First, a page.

According to the Italian media, the Russian female athletes who lip-locked after a gold medal victory will now be holding a press conference to announce that their kiss was simply one of “joy,” and not a protest of the country’s draconian anti-gay/anti-trans law. (Ten bucks says their families just got offered a one-way ticket to a gulag.)
An excellent piece in the Advocate about 22 Russians who won’t let Putin forget they’re gay, bi or trans.
Washington Post on the Olympics’ obligation to stand up to tyranny:
Russian officials likely took note, he said, of the IOC’s failure to hold China to the many pledges it made about openness, tolerance and the broader extension of human rights during the 2008 Games.
“I’m sure Mr. Putin learned his lesson from that,” [Olympic historian David ] Wallechinsky said….Norman Bellingham, former chief executive of the U.S. Olympic Committee and a gold-medal canoeist at the 1988 Games in Seoul, said he hopes the world’s media will shine a light on the unpleasant issues of the upcoming Sochi Games — particularly anything that flouts the Olympic ideals of friendship, solidarity and fair play.
“It can’t just be ‘friendship and solidarity except for gay people,’ ” Bellingham said. “Just because nothing happened to Jews in Germany in 1936 [when Berlin hosted the Summer Games] didn’t mean that all was well in the Nazi state. The endorsement of that government should not have been given implicitly by the Olympic movement. You have to be very careful about that. You can’t turn too much of a blind eye.”
Over a pot of tea near the former parliament building where Russian homosexuality was finally legalised in 1993, Ruslan reflects on a “frightening” time to be gay, even for people who live “quietly”, as he does. He works in a clothes shop, does not go to protests and has no interest in politics. He emphasises several times the importance of knowing “the boundaries” – an instinct for when and with whom he can fully relax and how much he can tell them. “This law changes the way people think. Before people weren’t talking about [homosexuality], people weren’t looking for it. Now because of this law people talk about gay life more and want to dictate to me that it’s a bad way of life. The law has made life more complicated and made it more difficult to live openly. More gay people are leaving Russia: I’d like to.”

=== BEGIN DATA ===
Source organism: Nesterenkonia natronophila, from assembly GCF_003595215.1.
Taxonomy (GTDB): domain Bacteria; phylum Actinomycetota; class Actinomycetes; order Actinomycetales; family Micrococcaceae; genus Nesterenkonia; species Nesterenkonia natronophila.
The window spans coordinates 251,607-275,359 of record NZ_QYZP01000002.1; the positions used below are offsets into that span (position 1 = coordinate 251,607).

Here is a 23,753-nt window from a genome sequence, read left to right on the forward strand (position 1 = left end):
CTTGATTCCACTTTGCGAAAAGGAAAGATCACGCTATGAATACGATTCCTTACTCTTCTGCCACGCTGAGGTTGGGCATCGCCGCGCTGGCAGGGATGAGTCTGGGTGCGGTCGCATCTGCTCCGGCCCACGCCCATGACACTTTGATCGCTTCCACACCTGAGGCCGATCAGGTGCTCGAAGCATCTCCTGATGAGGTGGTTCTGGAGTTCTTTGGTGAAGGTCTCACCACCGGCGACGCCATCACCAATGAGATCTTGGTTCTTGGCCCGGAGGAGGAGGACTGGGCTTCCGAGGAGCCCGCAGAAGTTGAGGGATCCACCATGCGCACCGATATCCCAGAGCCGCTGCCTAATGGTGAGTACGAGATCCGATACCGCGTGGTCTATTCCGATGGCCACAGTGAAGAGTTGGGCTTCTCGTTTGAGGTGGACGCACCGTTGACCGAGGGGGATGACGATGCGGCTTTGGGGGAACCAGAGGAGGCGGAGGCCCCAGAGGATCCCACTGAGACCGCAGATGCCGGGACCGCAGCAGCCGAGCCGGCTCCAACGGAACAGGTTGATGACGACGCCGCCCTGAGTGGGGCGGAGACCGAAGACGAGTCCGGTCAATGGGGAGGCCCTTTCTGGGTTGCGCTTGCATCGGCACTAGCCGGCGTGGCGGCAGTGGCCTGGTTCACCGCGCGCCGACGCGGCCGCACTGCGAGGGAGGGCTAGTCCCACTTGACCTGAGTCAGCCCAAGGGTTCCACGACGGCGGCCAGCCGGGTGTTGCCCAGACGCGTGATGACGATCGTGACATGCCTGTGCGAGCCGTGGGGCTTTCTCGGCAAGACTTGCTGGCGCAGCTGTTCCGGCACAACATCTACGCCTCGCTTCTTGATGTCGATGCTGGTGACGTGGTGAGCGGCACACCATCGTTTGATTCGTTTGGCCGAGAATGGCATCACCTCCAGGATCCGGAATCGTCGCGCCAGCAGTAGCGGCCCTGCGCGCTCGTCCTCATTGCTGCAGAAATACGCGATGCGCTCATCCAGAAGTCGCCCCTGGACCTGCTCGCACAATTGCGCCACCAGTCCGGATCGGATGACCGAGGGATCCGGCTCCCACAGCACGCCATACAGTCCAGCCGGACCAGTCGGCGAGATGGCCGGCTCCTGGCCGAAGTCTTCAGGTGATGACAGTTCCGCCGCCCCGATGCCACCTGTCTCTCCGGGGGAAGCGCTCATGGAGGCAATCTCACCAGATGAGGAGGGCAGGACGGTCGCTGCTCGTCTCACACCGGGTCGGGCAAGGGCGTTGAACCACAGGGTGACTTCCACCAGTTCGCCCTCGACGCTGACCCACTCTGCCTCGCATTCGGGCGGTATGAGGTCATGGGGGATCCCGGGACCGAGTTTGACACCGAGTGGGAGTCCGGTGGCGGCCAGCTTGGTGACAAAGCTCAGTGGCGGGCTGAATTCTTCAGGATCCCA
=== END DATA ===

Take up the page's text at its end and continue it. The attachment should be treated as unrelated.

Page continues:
New Zealand Foreign Minister tells Russians gay Olympians should not face “undue harassment,” but due harassment is apparently fine.
British PM David Cameron meets with actor/activist Stephen Fry to talk about Russia.
Soviet Russian communist party rag Pravda says the West is “rotting,” and is now quoting Leviticus. Pravda has been having fun the past week publishing pieces from Western hate groups. Earlier they published a piece quoting a bunch of repudiated hate group leader Paul Cameron’s faux “science” about gays dying at a far earlier age than straight people (Cameron did his “research” by reading obituaries in gay papers and then average the age of death – seriously, that’s his “scientific research”).
Here’s Pravda – don’t expect me to link to their Nazi garbage:
A Kazakh member of parliament wants to pass a Soviet-style anti-”gay propaganda” law in Kazkhstan too. (And these types of law are quite Soviet, and Nazi, so let’s not be afraid to call them what they are. And even though the Sovs and the Nazis hated each other – well, after they were first allies – it doesn’t mean that their governments don’t a remarkable adeptness and demonizing minorities.)
Chris Geidner on the “simple question the International Olympic Committee keeps dodging. Geidner notes that the IOC keeps conveniently forgetting its own Rule 2:
However, Rule 2 of the Olympic Charter has not been a part of the IOC statements or news stories addressing the issue thus far.
“The mission of the IOC is to promote Olympism throughout the world and to lead the Olympic Movement. The IOC’s role is … to act against any form of discrimination affecting the Olympic Movement,” part of Rule 2 states.
More Sister City problems for Russia.